Innovative Product Pipeline
Since the opening of their Innovation Lab in 2011, UA has been able to accelerate new and innovative product launches. Their latest Armour Bra series launched in the third quarter of 2015 look to expand both the offerings in the women's apparel section and the revenue contribution from this segment, which is currently the fastest growing segment in the apparels section.
UA's historical track record of launching exciting new products to their offerings give me confidence in the pipeline of UA and their continued ability to grow market share moving forward.
Interests of UA
One of the ways I like to assess consumer interest is through the use of Google Trends to look at the interest of consumers to a particular company over time. This in my view gives a gauge of the search interest of consumers for the company's products over time.
Source: Google Trends
According to Google Trends, UA has seen increasing user interest over time as illustrated by the chart above. I think this is a function of two main factors: 1) increasing presence in North America and 2) increasing international presence.
Key Operating Metrics
One area not touched upon by the street is the tendency to ignore inventory growth for a fast growing company. There are two reasons for this, 1) tendency to over-focus on top-line growth and 2) inventory growth outpacing revenue growth not overly important for a fast growth company like UA.
Source: Enceladus Research
I disagree however, that inventory growth is less important than the company's top-line at the growth stage of the business. In fact, inventory growth is equally as important when a company is at the growth stage of the cycle as there is a potential risk of over-stocking that will hurt the cash flows of the business during a slowdown. With that said, I note that UA does not appear to have that problem at the moment, the higher inventory growth relative to their revenue is likely caused by an expansion in their direct-to-consumer channel as well as international expansion. Nonetheless, I will be watching this segment closely moving forward.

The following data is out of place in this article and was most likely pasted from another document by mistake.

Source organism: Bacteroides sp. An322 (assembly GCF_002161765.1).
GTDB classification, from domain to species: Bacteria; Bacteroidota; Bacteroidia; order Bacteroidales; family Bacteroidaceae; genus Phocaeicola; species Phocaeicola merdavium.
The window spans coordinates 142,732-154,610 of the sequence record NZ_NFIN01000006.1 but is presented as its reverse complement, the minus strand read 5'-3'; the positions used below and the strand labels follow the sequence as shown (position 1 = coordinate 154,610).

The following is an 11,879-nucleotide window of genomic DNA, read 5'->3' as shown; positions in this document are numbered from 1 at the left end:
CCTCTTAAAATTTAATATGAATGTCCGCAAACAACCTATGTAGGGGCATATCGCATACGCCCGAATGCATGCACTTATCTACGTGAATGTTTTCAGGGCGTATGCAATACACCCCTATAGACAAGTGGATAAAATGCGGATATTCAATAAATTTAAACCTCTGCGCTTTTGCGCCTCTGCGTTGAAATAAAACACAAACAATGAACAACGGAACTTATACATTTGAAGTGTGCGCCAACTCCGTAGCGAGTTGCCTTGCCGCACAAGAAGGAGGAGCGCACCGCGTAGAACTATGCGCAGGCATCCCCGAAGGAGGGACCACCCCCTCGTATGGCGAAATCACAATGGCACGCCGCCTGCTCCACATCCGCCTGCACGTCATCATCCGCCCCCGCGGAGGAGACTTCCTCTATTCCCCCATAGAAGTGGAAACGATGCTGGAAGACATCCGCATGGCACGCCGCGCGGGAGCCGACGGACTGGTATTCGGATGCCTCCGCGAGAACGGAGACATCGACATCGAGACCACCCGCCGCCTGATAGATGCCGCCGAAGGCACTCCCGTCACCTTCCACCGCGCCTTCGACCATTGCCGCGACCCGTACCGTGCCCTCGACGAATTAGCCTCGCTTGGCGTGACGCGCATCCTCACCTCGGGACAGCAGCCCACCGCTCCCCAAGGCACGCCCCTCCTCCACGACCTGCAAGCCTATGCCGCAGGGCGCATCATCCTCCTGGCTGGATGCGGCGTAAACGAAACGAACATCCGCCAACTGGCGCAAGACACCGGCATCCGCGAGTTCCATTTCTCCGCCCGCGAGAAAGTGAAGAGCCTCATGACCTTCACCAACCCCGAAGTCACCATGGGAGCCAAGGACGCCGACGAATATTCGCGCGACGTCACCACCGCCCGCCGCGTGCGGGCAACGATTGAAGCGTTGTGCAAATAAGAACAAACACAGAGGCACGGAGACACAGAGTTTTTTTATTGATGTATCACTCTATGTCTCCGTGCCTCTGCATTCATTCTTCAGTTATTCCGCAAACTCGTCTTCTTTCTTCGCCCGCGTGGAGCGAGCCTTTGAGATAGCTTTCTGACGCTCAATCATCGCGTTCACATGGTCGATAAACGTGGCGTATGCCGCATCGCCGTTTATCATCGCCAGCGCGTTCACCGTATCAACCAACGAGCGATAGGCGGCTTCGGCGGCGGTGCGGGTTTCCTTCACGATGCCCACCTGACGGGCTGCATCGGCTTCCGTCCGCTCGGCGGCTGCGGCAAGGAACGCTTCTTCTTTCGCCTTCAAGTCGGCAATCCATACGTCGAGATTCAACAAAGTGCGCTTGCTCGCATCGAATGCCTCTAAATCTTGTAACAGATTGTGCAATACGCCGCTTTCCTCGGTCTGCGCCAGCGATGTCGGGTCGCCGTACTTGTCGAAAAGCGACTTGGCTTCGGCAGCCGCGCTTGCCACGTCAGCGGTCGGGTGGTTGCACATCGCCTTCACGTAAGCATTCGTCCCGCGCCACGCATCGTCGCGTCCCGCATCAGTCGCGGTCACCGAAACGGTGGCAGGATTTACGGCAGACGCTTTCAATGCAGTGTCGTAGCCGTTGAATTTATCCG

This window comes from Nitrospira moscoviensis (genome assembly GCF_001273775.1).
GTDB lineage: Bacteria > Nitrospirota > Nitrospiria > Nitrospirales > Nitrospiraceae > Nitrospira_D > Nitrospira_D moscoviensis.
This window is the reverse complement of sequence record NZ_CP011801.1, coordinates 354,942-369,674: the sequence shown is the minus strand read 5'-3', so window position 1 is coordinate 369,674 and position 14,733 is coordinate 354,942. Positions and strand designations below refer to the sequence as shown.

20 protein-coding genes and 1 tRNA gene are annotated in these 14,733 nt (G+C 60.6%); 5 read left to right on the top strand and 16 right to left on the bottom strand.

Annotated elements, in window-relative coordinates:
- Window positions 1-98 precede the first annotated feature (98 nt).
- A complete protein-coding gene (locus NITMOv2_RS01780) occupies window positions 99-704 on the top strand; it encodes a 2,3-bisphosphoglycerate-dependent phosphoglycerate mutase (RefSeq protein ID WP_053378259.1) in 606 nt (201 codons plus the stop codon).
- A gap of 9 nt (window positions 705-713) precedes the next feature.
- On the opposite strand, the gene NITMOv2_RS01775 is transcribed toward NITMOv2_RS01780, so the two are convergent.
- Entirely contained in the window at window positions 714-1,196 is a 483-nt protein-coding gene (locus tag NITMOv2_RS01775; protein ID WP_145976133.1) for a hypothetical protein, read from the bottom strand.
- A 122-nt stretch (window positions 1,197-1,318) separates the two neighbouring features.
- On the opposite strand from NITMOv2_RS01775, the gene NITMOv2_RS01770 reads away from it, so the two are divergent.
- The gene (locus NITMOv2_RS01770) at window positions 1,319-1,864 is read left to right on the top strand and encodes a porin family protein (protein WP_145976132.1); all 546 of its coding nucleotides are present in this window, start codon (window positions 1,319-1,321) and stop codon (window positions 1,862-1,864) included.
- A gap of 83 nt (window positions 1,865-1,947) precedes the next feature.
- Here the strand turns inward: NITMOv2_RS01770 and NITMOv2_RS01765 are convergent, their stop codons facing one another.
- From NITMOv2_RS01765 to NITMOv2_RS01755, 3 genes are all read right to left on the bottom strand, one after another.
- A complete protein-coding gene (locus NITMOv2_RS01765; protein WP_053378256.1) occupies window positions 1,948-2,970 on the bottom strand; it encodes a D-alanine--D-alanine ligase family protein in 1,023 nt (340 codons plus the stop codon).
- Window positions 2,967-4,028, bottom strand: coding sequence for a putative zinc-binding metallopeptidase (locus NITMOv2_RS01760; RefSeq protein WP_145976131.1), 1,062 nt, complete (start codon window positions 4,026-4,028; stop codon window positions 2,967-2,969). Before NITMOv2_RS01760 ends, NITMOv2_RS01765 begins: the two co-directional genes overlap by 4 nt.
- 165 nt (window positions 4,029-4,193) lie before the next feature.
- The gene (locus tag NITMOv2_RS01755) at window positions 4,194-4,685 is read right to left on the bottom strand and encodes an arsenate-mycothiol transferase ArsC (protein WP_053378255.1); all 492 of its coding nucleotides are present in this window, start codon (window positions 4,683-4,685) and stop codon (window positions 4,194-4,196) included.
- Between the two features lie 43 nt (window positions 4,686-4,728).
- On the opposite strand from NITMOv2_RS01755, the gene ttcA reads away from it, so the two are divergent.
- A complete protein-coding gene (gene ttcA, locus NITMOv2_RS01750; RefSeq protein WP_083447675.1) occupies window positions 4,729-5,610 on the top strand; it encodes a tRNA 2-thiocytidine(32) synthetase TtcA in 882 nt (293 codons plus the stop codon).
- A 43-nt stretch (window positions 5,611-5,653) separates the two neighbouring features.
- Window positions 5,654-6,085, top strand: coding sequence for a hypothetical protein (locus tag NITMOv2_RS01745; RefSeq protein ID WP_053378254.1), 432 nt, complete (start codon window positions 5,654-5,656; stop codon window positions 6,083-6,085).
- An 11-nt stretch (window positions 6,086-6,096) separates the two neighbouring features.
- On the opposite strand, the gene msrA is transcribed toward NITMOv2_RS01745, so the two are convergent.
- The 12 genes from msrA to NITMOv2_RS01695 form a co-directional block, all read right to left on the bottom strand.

I think the most apt valuation methodology to value UA at this point is the Price Earnings to Growth (NYSE:PEG) ratio. This measures the current price earnings of the company relative to their growth rate. Based on their last closing price on the 12th of February, UA is trading at 2.0x PEG for 2016.
I think is not exactly cheap but the premium is justified because of the historical tendency for management to beat their guidance estimates. In my view, the street will continue to assign a premium valuation multiple to UA as long as they continue to surpass their own targets (which they have).
The recent market turmoil resulted in a general risk-off sentiment amongst investors as they flocked to safe haven assets like the Yen and gold. I think UA might face pressure if investors continue to shed high multiple stocks for safe haven assets. Nonetheless, I think the strong fundamentals of UA will eventually see investors pour money back into the stock. I will continue to accumulate on dips.
In my view, UA stands out for me because of their ultra innovative product pipeline, strong management bench and the long-run way to international expansion. UA still lag their peers like NKE in terms of operating- (13% vs. 16%) and net- (6% vs. 11.6%) margins but should reach normalization in the future, which is a potential catalyst. I am long UA and will continue to accumulate shares on dips.
Disclosure: I am/we are long UA.
I wrote this article myself, and it expresses my own opinions. I am not receiving compensation for it (other than from Seeking Alpha). I have no business relationship with any company whose stock is mentioned in this article.